The Digestive Disease National Coalition stands for Research of Digestive Diseases; Patient Access to Affordable, Quality Health Care; and Prevention and Awareness of Digestive Diseases. Digestive Diseases are chronic and, in many cases, debilitating and disabling. I was deeply honored to be able to bring awareness to the young aides who may not have known anything about our issues before yesterday, but when we were done, had to have learned another slice of life, the struggles of many…and hopefully, they will impress that upon our NJ legislators, Senator Menendez and Senator Booker.

 

UOAA Representative – Michael Quear

I recently attended the Digestive Disease National Coalition Annual Spring Public Policy Forum as a representative for UOAA. Actually, I participated in a group that was meeting with Congressional staff. My group was made up of Pennsylvania residents; so we met with staff of the PA Senate delegations and selected House Members staff. In my group I was the only person with an ostomy, but I certainly had experience with a digestive disease!

I was diagnosed with ulcerative colitis when I was 14; 4 years later I had my surgery – a total colectomy with a permanent ileostomy when I was 18. It’s hard to believe that was 42 years ago. Plus, I certainly knew my audience. I’d had the privilege of serving as professional staff for 20 years on the Committee on Science Space and Technology in the US House of Representatives.

I know these are busy folks and that we would likely have only 20, at best 30 minutes of their time. (We actually only had 15 minutes!) So I thought what are the points I would like them to remember about life for an ostomate and what impacts what they do by allocating funding and how healthcare policy impacts people like us.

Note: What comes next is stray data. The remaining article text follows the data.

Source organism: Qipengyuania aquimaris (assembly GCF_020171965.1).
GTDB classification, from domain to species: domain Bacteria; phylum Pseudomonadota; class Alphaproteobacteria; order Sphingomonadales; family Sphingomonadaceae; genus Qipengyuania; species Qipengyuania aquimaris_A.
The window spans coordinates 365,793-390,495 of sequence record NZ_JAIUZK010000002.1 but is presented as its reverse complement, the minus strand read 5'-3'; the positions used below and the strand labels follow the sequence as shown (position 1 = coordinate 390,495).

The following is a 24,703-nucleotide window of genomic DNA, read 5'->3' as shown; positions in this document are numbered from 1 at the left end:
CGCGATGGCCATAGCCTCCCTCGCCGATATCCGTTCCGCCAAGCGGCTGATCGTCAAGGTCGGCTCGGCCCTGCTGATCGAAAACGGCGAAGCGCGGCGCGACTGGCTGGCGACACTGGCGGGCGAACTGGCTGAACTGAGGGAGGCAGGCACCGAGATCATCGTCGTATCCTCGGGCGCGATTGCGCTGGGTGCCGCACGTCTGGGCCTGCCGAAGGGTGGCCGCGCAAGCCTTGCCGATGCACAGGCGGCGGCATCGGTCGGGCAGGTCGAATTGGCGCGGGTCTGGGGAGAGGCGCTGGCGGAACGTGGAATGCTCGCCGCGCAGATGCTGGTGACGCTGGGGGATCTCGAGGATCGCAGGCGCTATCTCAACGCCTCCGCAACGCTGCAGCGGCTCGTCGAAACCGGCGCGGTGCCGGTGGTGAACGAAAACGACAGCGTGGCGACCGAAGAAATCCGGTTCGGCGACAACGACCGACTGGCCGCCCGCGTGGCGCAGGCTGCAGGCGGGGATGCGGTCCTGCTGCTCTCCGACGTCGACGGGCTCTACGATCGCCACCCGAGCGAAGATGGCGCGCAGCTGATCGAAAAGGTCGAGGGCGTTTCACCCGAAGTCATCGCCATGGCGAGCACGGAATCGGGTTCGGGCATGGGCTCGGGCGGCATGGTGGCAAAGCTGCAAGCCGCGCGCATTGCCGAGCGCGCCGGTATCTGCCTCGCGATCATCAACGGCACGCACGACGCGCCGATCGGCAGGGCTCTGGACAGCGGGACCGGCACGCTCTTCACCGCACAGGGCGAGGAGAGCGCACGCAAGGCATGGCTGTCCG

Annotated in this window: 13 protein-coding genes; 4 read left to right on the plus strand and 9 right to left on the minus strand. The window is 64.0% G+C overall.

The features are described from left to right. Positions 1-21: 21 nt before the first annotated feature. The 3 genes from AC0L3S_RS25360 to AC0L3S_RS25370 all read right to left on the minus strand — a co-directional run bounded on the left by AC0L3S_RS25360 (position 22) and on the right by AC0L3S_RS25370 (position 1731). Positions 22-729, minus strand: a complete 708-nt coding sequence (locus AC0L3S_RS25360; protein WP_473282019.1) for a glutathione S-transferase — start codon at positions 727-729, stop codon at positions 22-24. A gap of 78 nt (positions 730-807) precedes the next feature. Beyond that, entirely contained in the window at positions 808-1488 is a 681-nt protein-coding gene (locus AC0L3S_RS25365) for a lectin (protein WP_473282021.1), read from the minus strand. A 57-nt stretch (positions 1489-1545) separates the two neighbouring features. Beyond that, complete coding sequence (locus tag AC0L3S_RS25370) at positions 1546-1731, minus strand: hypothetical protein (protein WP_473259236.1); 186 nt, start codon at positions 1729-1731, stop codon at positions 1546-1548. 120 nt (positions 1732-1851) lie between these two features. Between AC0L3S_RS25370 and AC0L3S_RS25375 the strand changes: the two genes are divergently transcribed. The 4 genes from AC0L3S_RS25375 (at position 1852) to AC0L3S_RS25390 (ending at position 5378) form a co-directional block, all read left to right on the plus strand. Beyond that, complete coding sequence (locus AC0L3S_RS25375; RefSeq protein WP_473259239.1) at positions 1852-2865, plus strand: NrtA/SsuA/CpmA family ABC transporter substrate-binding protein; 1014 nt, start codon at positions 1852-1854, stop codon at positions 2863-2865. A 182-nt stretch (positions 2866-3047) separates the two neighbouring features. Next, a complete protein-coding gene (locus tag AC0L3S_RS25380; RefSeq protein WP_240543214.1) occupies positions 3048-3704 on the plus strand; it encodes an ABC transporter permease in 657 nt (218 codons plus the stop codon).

First off, show and tell. When you say the word colostomy most people think a bag filled with et cetera. An ileostomy draws a blank stare. So I took along the appliance I wear, so they could feel it, see exactly what it looks like and how it works.  Using my thumb I explained my stoma. I also explained that despite the revolutionary advances in medical diagnostic equipment, prosthetics and drugs that in ostomy products there have not been many major breakthroughs in ostomy solutions, but research funding targeted for ostomy products could change this.

I also talked about the stigma that ostomates often feel.  In general, an ostomy is something some in the public feel is only slightly worse than death.  I was 19 when I heard someone say, “I’d rather be dead than wear a bag….” And I’ve heard similar remarks occasionally thru the years. As it is national Colorectal Cancer Awareness Month, I mentioned that people who suspected they had a serious gut issue were afraid to be seen by a doctor because of this stigma. I recommended their boss use his public platform to remind people this is a procedure that saves lives, not ruins them.

Finally, the cost.  I told them the cost of my appliance and that some people need to change it daily, others every 4-5 days. Regardless, over the course of a year costs add up. Therefore, it is important that insurance and government programs cover these costs. When Congress fiddles with health care funding and/or policy they need to think about people like me with serious gut disease in general.

Was it a long day? Yes!  Was it useful – I hope so!

But I think it is one that the staff will remember.